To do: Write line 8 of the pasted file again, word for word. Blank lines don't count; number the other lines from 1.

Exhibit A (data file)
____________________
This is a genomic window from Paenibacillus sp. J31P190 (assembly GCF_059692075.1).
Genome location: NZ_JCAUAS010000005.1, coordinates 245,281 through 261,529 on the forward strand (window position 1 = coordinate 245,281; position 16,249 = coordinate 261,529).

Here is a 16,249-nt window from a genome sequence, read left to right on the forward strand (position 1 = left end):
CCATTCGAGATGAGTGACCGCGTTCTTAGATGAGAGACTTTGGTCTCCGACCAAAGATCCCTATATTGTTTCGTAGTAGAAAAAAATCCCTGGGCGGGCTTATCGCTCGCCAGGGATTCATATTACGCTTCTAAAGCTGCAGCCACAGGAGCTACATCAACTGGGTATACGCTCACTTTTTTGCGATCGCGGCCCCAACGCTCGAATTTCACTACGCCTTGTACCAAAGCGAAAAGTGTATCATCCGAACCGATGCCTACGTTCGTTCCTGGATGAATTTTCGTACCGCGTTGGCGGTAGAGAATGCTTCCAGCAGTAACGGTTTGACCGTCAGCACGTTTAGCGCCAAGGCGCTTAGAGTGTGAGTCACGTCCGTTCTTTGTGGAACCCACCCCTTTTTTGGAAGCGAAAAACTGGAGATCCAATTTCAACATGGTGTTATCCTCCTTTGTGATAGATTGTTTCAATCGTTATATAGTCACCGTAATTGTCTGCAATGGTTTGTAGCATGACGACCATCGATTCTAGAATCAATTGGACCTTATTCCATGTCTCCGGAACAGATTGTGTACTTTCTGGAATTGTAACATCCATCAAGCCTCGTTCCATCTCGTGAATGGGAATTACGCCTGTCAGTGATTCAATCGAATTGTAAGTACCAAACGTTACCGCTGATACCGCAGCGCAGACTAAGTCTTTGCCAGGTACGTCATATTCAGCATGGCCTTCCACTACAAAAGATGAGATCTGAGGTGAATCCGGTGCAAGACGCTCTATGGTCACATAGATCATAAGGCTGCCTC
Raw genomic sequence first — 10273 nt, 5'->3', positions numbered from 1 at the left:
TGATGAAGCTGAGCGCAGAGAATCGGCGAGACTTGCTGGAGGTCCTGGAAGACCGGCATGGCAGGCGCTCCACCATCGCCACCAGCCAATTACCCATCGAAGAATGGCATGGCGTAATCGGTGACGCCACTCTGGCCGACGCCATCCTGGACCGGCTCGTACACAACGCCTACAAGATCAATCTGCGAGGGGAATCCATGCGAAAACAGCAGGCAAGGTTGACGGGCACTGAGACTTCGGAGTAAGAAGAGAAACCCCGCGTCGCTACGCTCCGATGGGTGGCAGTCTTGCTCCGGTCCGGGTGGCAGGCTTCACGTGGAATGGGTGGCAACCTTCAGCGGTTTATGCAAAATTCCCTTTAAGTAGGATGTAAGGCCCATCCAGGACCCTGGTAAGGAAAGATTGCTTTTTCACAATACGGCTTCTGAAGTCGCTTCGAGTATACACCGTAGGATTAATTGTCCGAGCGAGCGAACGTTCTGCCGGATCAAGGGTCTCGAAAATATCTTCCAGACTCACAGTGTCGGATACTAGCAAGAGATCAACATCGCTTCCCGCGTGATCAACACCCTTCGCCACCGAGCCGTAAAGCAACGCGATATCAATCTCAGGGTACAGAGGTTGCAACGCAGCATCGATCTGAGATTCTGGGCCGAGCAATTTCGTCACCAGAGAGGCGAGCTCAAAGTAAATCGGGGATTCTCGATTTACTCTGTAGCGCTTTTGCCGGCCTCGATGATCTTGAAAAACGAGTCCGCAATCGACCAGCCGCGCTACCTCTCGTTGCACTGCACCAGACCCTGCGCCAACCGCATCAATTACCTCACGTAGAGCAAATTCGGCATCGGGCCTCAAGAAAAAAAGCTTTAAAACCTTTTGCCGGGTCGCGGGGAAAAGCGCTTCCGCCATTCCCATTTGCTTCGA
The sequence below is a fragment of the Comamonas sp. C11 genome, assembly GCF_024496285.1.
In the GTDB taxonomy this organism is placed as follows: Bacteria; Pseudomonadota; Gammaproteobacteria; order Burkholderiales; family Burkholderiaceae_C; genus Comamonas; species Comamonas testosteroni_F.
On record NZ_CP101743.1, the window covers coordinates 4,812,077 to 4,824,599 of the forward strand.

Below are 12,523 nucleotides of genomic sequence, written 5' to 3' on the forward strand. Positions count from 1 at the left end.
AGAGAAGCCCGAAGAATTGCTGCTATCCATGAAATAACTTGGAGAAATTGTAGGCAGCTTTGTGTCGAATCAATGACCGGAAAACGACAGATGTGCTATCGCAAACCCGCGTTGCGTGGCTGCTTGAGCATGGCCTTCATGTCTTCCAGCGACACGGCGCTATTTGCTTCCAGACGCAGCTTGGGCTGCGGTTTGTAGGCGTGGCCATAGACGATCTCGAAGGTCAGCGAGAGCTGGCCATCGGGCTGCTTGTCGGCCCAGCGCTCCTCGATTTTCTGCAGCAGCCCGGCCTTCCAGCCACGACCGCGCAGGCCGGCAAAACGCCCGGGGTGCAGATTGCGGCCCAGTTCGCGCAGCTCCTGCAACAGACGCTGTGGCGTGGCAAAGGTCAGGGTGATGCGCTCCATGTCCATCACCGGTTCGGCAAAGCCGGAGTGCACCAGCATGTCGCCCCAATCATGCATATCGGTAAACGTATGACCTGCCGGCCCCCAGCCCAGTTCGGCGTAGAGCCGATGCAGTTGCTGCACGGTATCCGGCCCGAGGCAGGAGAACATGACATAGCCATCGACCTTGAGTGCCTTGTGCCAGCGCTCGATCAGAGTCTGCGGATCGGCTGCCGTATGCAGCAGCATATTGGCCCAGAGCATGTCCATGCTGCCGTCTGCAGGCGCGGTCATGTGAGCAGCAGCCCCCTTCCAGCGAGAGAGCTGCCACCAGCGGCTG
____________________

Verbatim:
In the GTDB taxonomy this organism is placed as follows: Bacteria; Pseudomonadota; Gammaproteobacteria; order Burkholderiales; family Burkholderiaceae_C; genus Comamonas; species Comamonas testosteroni_F.